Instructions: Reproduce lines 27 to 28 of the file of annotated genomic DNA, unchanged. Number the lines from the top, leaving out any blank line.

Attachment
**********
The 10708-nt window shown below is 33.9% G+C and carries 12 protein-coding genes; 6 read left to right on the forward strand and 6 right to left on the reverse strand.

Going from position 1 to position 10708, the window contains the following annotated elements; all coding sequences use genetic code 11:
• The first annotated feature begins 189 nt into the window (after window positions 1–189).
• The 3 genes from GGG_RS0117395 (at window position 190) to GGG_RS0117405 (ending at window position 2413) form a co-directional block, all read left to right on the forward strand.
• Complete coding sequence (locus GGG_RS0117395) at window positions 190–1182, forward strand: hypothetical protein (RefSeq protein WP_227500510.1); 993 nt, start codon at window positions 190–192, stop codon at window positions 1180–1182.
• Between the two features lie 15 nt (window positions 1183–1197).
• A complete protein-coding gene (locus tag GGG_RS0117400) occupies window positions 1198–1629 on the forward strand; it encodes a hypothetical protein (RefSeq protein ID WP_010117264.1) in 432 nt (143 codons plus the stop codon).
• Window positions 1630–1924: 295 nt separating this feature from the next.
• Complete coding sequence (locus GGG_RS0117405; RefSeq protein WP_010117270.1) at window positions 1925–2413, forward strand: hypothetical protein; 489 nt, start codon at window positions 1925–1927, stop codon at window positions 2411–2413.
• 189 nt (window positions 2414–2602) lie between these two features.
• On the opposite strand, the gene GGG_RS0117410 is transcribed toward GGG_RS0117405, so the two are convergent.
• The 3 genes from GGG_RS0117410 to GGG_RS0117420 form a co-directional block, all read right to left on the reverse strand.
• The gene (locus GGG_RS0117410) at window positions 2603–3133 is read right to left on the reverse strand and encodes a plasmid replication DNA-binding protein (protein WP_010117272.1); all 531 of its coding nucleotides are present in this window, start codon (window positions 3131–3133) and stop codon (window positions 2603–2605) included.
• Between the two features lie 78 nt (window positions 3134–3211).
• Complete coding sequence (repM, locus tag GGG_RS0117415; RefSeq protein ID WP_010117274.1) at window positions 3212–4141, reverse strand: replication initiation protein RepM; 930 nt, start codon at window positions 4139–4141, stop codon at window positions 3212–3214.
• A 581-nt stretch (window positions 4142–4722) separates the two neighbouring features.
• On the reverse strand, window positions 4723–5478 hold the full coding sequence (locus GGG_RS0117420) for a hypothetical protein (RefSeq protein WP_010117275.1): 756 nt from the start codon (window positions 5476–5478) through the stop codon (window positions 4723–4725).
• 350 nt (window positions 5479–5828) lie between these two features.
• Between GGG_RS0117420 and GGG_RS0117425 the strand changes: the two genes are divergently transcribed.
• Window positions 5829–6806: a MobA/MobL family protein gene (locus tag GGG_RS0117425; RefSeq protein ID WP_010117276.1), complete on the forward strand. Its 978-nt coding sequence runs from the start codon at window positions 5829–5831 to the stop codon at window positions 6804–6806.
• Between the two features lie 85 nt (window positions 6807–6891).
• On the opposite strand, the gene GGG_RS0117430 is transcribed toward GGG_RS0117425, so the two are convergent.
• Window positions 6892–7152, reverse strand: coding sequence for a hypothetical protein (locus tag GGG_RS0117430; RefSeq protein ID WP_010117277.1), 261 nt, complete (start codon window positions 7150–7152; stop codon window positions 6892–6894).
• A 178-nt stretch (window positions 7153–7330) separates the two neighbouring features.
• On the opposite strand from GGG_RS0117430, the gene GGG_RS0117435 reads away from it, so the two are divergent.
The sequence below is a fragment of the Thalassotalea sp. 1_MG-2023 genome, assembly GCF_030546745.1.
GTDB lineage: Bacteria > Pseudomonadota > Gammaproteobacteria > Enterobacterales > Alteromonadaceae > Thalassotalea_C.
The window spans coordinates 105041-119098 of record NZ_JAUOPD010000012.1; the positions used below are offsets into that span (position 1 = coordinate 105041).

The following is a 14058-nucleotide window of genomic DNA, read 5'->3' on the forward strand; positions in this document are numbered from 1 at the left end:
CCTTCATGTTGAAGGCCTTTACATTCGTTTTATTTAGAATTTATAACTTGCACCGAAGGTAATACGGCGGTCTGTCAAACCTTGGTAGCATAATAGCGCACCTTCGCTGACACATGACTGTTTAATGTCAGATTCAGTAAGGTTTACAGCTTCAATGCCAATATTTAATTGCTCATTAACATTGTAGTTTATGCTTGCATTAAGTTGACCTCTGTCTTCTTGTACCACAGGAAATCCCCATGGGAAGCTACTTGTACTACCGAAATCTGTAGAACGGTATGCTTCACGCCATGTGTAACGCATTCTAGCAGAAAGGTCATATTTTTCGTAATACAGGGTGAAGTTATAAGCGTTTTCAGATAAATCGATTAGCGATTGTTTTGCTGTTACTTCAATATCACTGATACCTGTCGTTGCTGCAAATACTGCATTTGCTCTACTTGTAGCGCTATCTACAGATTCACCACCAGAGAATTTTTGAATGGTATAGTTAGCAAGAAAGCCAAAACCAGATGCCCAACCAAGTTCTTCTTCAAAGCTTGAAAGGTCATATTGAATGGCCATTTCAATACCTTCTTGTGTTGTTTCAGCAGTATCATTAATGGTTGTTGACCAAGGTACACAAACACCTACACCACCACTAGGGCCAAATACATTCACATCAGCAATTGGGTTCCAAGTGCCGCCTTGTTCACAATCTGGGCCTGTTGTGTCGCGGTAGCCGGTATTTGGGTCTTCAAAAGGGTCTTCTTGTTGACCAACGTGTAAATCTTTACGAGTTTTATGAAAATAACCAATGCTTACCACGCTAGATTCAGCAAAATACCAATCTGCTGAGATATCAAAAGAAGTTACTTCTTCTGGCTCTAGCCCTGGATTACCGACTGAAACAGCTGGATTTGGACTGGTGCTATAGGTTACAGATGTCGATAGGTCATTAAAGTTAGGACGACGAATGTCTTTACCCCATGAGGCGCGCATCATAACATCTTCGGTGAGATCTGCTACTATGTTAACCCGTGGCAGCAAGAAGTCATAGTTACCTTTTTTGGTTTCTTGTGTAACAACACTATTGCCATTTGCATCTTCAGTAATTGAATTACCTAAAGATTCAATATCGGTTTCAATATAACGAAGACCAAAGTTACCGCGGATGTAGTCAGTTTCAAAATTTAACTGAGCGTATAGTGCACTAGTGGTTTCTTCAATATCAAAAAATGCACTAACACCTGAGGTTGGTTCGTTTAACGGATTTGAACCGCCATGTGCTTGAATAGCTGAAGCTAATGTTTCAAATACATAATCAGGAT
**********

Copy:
GTDB lineage: Bacteria > Pseudomonadota > Gammaproteobacteria > Enterobacterales > Alteromonadaceae > Thalassotalea_C.
The window spans coordinates 105041-119098 of record NZ_JAUOPD010000012.1; the positions used below are offsets into that span (position 1 = coordinate 105041).